Am feeling very cheery about the holidays! Gifts are wrapped, items are shipped, plans to leave town are coming along and Mother Nature appears to be cooperating (we'll see about the getting back, of course, too early to know, but the getting out appears to be in decent shape).
I've done ZERO baking this year which is very uncharacteristic, but, in reflecting on this fact perhaps it is THAT element which stresses me out each year, and in not doing, I have discovered the secret to a hysteria free holiday.
I don't have a cooking friendly kitchen. It isn't a galley, necessarily (my first home had that and it was hideous...worse than boats I've lived on, truly), but it is sort of a "nook" kitchen, with limited turnaround and counter space. Two people in there is definitely one too many and can probably be identified as the location of the beginning of a number of marital "discussions." Ahem.
I am grateful, of course, to have a home, to have a nice home, to have a kitchen and to have food to cook in it, but I do get a bit of kitchen envy when I visit the homes of a few friends....especially the one who has a brand new house, a Huh-YOU-ge kitchen with marble counter tops, two dishwashers, an island with a sink, etc. I would cook more if it weren't such a pain in the ass to do so chez moi. (Oh, and if I had more time of course)
I had an interesting conversation last week with a former colleague. She's a complete socialist (but she's my favorite socialist), and we were debating the concept of universal health care and what should be included on the list underneath the headings "life, liberty and the pursuit of happiness." We were talking about the incessant American need for MORE, and how contagious and pernicious it is. When exposed to things like million dollar kitchens, luxury cars, expensive leather bags, fully stocked wine cellars, vacation homes at the beach, etc. it is truly tempting to convince oneself that we want and really need to have that too. It makes us instantly ungrateful for what we have and desirous to consume. What is that? Is it the unavoidable underpinnings of a capitalistic society? Is it what drives us to innovate and improve as a society? Or is what lands a lot of Americans on anti-depressants?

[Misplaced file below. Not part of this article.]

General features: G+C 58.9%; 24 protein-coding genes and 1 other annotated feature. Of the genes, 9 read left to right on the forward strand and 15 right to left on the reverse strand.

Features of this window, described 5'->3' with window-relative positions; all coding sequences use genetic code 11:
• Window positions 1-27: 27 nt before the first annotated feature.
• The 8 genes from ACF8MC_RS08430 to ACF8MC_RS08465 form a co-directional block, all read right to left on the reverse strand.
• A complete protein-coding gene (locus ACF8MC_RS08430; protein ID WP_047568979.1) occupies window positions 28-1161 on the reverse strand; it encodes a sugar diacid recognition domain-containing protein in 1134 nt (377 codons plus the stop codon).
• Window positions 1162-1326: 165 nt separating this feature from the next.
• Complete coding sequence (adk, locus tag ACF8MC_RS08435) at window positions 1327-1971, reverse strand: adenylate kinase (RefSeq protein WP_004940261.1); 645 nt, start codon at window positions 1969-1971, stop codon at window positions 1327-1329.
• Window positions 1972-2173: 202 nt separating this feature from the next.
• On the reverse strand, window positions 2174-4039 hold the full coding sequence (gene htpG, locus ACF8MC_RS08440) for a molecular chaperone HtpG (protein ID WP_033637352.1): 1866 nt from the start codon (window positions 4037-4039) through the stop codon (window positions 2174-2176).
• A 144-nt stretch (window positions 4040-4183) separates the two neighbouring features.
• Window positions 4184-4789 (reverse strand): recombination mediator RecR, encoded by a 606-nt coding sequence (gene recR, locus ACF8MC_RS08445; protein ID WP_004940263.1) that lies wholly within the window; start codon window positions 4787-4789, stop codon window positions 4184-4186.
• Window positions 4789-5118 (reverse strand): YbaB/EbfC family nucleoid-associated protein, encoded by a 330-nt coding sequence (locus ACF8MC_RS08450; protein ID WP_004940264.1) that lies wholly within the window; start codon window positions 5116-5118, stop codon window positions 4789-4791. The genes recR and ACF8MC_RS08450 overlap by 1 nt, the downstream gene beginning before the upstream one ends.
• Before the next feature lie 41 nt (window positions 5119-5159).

My friend, who works in global health and travels to the third world a lot, pointed out that what's missing is perspective, and I would concur. When your perspective is the million dollar home, rather than the complete lack of home altogether, it misalignes one's perception about what one already has. Spending a week in a shantytown somewhere makes you not only grateful for but also guilty that you have so much in comparison.
A family of eight was displaced by a house fire here over the weekend. Apparently they'd been turning the breaker for their heat on/off to try to save energy and somehow this sparked an electrical fire that completely gutted their home and took everything, which wasn't much, that they had. They had no insurance, and clearly not much in the way of resources. When interviewed, the mother said her main and immediate goal was keeping the family together somehow.
Suddenly my little kitchen is enormous and I wish I could spend the day in it cooking for that family.
I wish you all peace, love and perspective as we go forth to celebrate our holidays.